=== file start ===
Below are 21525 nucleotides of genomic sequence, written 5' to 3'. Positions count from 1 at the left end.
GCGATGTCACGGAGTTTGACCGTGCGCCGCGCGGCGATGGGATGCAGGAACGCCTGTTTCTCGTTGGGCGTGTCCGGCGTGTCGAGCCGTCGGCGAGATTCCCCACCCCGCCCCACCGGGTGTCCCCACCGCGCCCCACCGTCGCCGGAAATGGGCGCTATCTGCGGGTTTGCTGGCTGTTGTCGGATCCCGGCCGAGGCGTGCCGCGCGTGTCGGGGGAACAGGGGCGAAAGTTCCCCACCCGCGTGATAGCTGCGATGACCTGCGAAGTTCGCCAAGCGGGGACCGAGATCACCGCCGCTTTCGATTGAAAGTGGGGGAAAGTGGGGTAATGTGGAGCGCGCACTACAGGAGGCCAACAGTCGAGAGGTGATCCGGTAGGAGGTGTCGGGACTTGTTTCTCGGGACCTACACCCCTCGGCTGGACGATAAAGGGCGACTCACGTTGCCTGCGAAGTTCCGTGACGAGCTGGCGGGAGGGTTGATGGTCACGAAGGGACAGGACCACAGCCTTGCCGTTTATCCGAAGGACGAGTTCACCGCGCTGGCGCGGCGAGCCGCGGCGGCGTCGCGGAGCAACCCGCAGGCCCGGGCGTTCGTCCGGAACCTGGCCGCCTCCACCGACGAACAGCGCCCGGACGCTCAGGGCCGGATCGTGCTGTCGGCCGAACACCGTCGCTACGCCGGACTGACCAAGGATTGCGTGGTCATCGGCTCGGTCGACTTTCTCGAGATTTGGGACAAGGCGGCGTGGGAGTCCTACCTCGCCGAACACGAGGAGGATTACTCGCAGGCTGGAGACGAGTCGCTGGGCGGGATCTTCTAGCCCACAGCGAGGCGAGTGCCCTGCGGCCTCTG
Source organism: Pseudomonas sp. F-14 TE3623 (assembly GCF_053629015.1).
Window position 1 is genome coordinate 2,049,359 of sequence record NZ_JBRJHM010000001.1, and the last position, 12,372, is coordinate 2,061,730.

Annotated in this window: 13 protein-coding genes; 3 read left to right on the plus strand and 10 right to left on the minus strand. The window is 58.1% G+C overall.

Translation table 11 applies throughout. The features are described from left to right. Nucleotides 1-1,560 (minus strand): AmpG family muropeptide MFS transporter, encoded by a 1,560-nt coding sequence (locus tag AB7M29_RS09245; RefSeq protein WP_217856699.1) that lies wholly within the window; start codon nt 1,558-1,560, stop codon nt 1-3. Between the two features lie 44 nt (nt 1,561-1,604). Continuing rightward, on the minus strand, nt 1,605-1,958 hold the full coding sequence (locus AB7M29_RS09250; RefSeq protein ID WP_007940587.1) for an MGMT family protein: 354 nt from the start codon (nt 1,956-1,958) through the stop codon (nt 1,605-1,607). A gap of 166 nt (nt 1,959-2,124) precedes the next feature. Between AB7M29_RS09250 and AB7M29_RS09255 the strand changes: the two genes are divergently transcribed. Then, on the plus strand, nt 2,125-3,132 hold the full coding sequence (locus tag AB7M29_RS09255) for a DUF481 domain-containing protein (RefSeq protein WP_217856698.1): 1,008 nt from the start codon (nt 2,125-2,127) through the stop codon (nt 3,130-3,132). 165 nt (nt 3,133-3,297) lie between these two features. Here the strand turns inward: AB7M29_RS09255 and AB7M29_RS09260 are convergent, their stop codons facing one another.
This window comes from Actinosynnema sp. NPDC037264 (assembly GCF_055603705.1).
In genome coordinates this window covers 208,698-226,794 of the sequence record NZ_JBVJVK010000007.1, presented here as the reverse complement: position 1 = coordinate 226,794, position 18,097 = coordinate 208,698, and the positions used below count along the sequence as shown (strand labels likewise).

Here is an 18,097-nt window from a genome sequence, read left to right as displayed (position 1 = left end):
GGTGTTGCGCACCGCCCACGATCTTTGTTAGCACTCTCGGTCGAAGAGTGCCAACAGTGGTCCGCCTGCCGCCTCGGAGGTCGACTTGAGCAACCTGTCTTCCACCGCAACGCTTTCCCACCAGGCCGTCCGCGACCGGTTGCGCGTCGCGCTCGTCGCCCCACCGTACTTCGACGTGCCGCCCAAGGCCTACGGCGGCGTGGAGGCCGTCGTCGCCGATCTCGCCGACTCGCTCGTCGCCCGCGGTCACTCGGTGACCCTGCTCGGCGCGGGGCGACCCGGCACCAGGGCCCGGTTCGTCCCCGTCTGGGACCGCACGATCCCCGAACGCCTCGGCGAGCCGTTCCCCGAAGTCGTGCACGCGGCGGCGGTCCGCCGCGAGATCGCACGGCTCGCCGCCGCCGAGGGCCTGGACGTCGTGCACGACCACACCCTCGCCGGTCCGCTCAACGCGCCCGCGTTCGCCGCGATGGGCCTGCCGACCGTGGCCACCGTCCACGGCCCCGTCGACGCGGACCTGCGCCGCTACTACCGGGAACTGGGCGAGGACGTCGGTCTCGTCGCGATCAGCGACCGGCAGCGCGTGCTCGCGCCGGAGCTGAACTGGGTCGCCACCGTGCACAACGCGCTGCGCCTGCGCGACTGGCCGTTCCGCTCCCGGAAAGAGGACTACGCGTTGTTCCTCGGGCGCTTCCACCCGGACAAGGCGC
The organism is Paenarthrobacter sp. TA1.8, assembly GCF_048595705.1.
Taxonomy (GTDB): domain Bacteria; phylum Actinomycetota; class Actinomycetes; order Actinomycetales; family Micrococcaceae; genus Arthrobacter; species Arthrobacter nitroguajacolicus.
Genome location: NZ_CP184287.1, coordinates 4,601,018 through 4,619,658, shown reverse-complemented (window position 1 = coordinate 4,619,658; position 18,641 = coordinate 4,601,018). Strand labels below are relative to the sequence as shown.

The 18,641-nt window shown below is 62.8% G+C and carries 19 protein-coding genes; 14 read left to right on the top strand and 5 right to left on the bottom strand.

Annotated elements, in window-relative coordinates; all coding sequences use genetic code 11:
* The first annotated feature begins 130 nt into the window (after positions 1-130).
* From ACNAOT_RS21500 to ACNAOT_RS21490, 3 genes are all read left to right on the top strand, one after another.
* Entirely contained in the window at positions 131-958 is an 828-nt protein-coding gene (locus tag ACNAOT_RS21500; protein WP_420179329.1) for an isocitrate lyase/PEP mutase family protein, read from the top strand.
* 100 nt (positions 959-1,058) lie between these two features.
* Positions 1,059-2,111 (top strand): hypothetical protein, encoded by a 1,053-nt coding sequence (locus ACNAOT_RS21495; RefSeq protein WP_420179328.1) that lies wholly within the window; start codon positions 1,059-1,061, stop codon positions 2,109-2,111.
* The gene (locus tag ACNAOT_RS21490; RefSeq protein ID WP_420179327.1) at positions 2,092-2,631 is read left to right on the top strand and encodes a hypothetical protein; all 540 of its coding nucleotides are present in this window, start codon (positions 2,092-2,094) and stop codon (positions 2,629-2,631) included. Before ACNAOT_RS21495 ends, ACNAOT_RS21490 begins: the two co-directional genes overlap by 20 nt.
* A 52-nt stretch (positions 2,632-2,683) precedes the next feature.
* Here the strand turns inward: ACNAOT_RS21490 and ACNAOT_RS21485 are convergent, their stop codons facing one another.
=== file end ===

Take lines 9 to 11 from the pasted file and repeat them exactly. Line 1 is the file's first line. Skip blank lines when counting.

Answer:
Here is an 18,097-nt window from a genome sequence, read left to right as displayed (position 1 = left end):
GGTGTTGCGCACCGCCCACGATCTTTGTTAGCACTCTCGGTCGAAGAGTGCCAACAGTGGTCCGCCTGCCGCCTCGGAGGTCGACTTGAGCAACCTGTCTTCCACCGCAACGCTTTCCCACCAGGCCGTCCGCGACCGGTTGCGCGTCGCGCTCGTCGCCCCACCGTACTTCGACGTGCCGCCCAAGGCCTACGGCGGCGTGGAGGCCGTCGTCGCCGATCTCGCCGACTCGCTCGTCGCCCGCGGTCACTCGGTGACCCTGCTCGGCGCGGGGCGACCCGGCACCAGGGCCCGGTTCGTCCCCGTCTGGGACCGCACGATCCCCGAACGCCTCGGCGAGCCGTTCCCCGAAGTCGTGCACGCGGCGGCGGTCCGCCGCGAGATCGCACGGCTCGCCGCCGCCGAGGGCCTGGACGTCGTGCACGACCACACCCTCGCCGGTCCGCTCAACGCGCCCGCGTTCGCCGCGATGGGCCTGCCGACCGTGGCCACCGTCCACGGCCCCGTCGACGCGGACCTGCGCCGCTACTACCGGGAACTGGGCGAGGACGTCGGTCTCGTCGCGATCAGCGACCGGCAGCGCGTGCTCGCGCCGGAGCTGAACTGGGTCGCCACCGTGCACAACGCGCTGCGCCTGCGCGACTGGCCGTTCCGCTCCCGGAAAGAGGACTACGCGTTGTTCCTCGGGCGCTTCCACCCGGACAAGGCGC
The organism is Paenarthrobacter sp. TA1.8, assembly GCF_048595705.1.